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Improvements Done to Willie Wildlife March Interpretive Trail
New York Ag Connection - 11/09/2017

New York State Department of Environmental Conservation (DEC) Commissioner Basil Seggos Wednesday announced completion of improvements to the Willie Wildlife Marsh Interpretive Trail in Peck Hill State Forest, town of Johnstown, Fulton County, during a formal ribbon-cutting ceremony. The new wheelchair-accessible trail, boardwalks, and wildlife viewing platform will encourage nearby residents to explore the outdoors. The improvements are part of Governor Andrew M. Cuomo's Adventure NY Initiative to connect more New Yorkers with nature.

"Improvements to the Willie Wildlife Marsh Interpretive Trail will make this hidden treasure accessible to more New Yorkers and visitors," said Seggos. "These improvements, through Governor Cuomo's Adventure NY initiative, are just a sample of the recreational upgrades that New York has underway to better serve everyone who wants to enjoy our state's great outdoors."

The project includes replacement of three boardwalks totaling 600', a new 0.4-mile wheelchair-accessible trail leading to an accessible viewing platform and picnic area, and rehabilitation of the surrounding 1.5-mile foot trail. All three boardwalks, which provide scenic views of the marsh, were built higher off the water to eliminate any threat of future flooding. Work began in 2016 in partnership with the Excelsior Conservation Corps and the Student Conservation Association Adirondack Corps. The total cost of the improvements was $390,000.

An hour from Albany and just outside of the cities of Amsterdam, Johnstown, and Gloversville, Peck Hill State Forest is a 2,735-acre working forest bordering the Adirondack Park. Outdoor recreationists routinely zip by Willie Road while traveling to more well-known destinations to the north. Tucked in off the dead end road sits the Willie Wildlife Marsh, a 19-acre wildlife sanctuary and trail system. The 1.5-mile Willie Wildlife Marsh Interpretive Trail explores a beautiful wetland habitat. The marsh is alive with wildlife. Visitors often see great blue herons and painted turtles, along with a variety of frogs, dragonflies and other marsh insects. During hunting season, Canada geese and wood ducks are sought by hunters, while trappers set lines for beaver and other furbearers during trapping season.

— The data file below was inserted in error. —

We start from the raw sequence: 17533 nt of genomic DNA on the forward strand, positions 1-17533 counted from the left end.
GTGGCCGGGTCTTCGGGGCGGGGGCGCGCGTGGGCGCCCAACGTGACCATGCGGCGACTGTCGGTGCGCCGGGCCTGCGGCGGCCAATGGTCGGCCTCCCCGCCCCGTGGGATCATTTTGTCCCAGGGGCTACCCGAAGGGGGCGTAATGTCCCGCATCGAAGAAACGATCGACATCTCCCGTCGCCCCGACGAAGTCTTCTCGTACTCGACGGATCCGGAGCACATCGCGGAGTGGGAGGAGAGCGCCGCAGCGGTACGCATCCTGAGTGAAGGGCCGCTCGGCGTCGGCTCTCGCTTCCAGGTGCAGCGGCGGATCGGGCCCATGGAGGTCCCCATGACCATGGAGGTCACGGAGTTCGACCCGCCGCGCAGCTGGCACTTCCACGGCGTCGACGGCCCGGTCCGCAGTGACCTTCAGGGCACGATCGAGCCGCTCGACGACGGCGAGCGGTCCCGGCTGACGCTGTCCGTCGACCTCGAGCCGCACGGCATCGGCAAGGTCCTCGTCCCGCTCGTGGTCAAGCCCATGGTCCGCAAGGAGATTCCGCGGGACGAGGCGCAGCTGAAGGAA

"The Student Conservation Association is grateful for the opportunity to implement these important upgrades and expand visitor access to this remarkable refuge," said SCA President and CEO Jaime Matyas. "As our Excelsior and Adirondack Corps members help strengthen New York's natural treasures, these young people also gain the skills and experience necessary to pursue productive careers in conservation, ensuring these programs will yield environmental benefits for many years to come."

Under Governor Cuomo's Adventure NY Initiative, DEC is making strategic investments to expand access to healthy, active outdoor recreation, connect more New Yorkers and visitors to nature and the outdoors, protect natural resources, and boost local economies. This initiative will support the completion of more than 75 projects over the next three years, ranging from improvements to youth camps and environmental education centers to new boat launches, duck blinds, and hiking trails. Read more about Adventure NY.

For more information on the Peck Hill State Forest, including a map and images of the improvements, visit DEC's website at www.dec.ny.gov/lands/106893.html.

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